Everyone’s a Poet in April
The world of famous poets is small. The past hundred years have produced a handful of poets whose names are immediately recognizable: Robert Frost, Dylan Thomas, ee cummings, Maya Angelou, with space here for your own favorite.
As a student of poetry and an addict of words, I sadly recall the words of my poetry professor Ed Perlman at Johns Hopkins University: “Only about six poets in the world are able to make a living off of their poetry. The rest of us write poetry because we simply can’t stop ourselves.”
He’s probably right. Most of us write poetry while teaching, editing or writing articles about poetry for newspapers like Bay Weekly.
Yet poetry is literature’s most appealing and accessible form. Anyone can be a poet, and many of us are. Poems are written by the people all around us, the mailman and mailmam, the character behind you in the check-out line, the bartender pouring your beer. In this way, the world of poetry is anything but small.
Thus, books of poetry are anything but few. Publishing on demand means every poet can have a book. Perhaps its distribution will be limited to family and friends. But even volumes by poet laureates — or volumes judged by serious editors — are printed in smaller numbers than any week’s edition of Bay Weekly (20,000). The New York Times reviewed 100 books this week; none was poetry.
One of the several thin volumes we’re reading this poetry month is Life in Me Like Grass on Fire, just published by The Maryland Writer’s Association, a community of statewide neighbors dedicated to the art and business of writing. Its 50 poets include Bay Weekly contributors Dotty Holcomb Doherty, Jane Elkin and Sonia Linebaugh.
The subject of love is thoroughly covered in seven categories: First Love, Lost Love, Love of Art and Work, Friends and Family, Love of Nature, Love Floods the Senses, The Madness of Love and Love as We Age. Aptly titled, the book has a heated feel. The love described has burned inside all of us.
Feel lost love in Elkin’s “Moving Day” (in rhymed iambic pentameter) as the speaker struggles with change.
A stupid thought to cap our eighteen years,
my last advice was, “Don’t forget to drink.”
Linebaugh captures a similar emotion in the “melancholy sky” of “Rainy Season”:
Rain hesitates, then streaks the sky again with grief.
Sweet love also blooms in this collection. Doherty’s poem, “Rowing on the South River,” describes the world — and the poet — as alive and renewed in early spring:
I rejoice with each particle of water racing under my hull,
my oars, my wings, pulling
through the shifting tide.
We expect poetry to be about big emotions like love and joy and loss. But the art does not adhere to expectations. Seemingly trivial topics can involve us just as happily, as they do in Cormorant Beyond the Compost, just published by poet, Calvert library memoir mentor and Washington Writers’ Publishing House editor Elisavietta Ritchie.
“Real Toad” explores toaddom with humor and expert depiction of a fictional life that make her poem as appealing as a backyard garden.
The real toad in my real
garden has no illusions he
could make it big on the poetry scene.
Another new release, Janice Lynch Schuster’s Saturday at the Gym, makes poetry do physical work. In “Boxing in Bifocals,” she writes:
I wear them so I can read
The fine print
On my opponent’s gloves.
Schuster uses a physical swing to get us into her poem; then her words study the process of aging. In “Coming, Going, for Ian,” her words take their time, like a stream, with meandering direction:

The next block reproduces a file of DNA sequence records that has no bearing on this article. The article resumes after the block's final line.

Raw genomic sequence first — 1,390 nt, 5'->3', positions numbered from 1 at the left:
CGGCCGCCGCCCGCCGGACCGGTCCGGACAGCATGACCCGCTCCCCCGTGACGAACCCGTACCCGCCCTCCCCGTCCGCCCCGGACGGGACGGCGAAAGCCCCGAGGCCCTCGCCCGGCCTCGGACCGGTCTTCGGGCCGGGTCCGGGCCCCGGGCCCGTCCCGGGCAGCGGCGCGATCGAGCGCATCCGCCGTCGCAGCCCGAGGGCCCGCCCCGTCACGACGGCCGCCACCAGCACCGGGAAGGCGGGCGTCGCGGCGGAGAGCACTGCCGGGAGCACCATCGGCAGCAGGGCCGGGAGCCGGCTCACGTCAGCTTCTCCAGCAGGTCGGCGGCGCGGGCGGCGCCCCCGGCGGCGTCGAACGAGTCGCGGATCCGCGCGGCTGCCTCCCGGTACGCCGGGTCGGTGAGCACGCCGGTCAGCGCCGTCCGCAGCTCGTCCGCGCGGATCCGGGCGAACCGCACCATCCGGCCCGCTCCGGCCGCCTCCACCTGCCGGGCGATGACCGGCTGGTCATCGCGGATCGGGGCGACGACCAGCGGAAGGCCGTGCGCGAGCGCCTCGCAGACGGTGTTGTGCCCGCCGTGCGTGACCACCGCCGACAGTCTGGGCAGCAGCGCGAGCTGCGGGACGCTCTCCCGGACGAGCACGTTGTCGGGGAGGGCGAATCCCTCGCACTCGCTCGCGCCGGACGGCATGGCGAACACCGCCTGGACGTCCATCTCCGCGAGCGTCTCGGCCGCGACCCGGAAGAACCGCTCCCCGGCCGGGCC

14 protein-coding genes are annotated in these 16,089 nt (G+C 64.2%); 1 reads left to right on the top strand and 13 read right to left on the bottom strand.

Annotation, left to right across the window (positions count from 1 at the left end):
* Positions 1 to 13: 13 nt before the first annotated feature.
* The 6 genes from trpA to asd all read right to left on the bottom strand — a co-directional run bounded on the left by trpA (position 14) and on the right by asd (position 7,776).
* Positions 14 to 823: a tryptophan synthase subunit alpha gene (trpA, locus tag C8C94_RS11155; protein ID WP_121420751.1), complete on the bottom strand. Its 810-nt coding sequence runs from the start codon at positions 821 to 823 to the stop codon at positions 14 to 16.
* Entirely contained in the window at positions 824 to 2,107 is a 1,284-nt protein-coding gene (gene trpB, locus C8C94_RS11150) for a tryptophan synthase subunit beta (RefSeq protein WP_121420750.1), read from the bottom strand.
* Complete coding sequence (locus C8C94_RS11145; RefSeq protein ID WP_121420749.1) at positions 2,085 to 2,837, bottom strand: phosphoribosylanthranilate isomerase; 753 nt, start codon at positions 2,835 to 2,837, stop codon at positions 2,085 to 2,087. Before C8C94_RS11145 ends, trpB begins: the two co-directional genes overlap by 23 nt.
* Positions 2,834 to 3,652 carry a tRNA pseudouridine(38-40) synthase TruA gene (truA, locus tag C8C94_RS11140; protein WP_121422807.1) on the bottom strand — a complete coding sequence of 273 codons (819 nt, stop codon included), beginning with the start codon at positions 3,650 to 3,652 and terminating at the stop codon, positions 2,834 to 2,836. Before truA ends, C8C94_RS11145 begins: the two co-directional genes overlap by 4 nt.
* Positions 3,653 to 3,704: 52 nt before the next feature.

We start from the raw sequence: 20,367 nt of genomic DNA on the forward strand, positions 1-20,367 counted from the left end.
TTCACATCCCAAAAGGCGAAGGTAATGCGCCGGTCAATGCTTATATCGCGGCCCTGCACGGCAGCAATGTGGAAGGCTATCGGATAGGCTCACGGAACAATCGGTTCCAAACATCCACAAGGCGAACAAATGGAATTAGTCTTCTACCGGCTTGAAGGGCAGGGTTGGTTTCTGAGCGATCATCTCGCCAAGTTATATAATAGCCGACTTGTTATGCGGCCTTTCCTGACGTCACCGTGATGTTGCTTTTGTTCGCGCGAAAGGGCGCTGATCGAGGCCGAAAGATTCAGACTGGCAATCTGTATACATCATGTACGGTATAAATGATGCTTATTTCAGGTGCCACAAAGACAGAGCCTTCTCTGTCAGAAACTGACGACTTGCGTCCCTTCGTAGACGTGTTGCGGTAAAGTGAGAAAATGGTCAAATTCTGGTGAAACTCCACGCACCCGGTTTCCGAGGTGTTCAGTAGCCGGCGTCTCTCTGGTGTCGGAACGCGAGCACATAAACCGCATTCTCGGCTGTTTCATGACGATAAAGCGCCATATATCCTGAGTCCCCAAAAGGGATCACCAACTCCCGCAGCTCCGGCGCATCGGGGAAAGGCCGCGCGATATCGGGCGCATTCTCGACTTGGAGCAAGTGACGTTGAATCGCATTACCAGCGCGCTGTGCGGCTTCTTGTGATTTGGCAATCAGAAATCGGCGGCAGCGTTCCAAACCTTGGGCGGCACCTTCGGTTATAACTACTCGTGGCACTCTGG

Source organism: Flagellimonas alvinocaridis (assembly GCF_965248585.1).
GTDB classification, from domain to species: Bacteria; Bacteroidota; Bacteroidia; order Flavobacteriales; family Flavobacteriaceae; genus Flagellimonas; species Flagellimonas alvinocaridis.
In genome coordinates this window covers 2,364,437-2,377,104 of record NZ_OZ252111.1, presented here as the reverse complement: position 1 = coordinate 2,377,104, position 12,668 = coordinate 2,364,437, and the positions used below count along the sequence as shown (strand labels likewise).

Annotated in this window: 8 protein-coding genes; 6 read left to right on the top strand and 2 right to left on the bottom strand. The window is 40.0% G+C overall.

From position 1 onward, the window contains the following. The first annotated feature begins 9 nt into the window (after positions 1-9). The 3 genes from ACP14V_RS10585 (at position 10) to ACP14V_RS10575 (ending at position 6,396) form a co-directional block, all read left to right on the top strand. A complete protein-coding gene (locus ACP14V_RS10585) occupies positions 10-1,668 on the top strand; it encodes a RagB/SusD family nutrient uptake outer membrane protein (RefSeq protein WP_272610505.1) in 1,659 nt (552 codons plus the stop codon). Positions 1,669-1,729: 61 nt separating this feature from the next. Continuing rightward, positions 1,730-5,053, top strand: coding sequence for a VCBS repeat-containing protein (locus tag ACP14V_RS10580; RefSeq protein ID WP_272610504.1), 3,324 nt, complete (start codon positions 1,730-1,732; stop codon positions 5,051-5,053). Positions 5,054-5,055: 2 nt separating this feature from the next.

and before I am ready
You will go from being my child
to fathering your own.
Formal poetry — structured with a combination of meter and/or rhyme scheme — is making a comeback in poetry today after decades of formlessness. Writing in form can be a bit like doing a crossword puzzle. But counting iambs and stressed syllables creates rhythm and can give a poem a whole percussion section to add to its orchestra.
That’s what you hear in Ritchie’s lines from “Tradecraft in Iambic Pentameters”:
For I’m the owl, who flies on unheard wings,
foretells when others die, but never sings.
When I ask Ritchie her advice to poets, she directs me to her poem, “Additional Advice for a Young Poet”:
Only one paper napkin
with six empty minutes?
Cover it with a poem.
Wipe your face
on the other side.
Between splotches: write.
I get it: She wants us to write. It may sound obvious, but Ritchie has a point. Writers of poetry don’t just write poems. They obsess. Each poem is a chocolate addiction that enables the endless choosing of the perfect word, stanza, line break and all possible meanings of metaphors. (My fellow poetry work-shoppers and I recently had an intense discussion over the possibility of a castle moat containing a mythical sea monster. The professor argued his case and won. No real castle moat has ever housed a sea monster.)
If the poet in you wants to emerge this spring, don’t worry needlessly about metaphors yet. Just write. Pick a topic and explore every crevice. Take the advice of master poet Billy Collins in his poem “Introduction to Poetry”:
… take a poem
and hold it up to the light
like a color slide
or press an ear against its hive.
I say drop a mouse into a poem
and watch him probe his way out,
or walk inside the poem’s room
and feel the walls for a light switch.
Poetry Month Get-Togethers
April 16: Poetry at CityLit festival, 10am-5pm at Enoch Pratt Free Library, 400 Cathedral St., Baltimore: www.citylitproject.org/index.cfm?page=news&newsid=83. The daylong immersion includes seven poets published in Life in Me Like Grass on Fire from 10:45am-noon in the Poe Room.
April 22: The Poet Experience with Maryland Poet Laureate Stanley Plumly, 6:30-8:30pm at Zü Coffee, 1015 Bay Ridge Ave., Annapolis: 410-990-9111.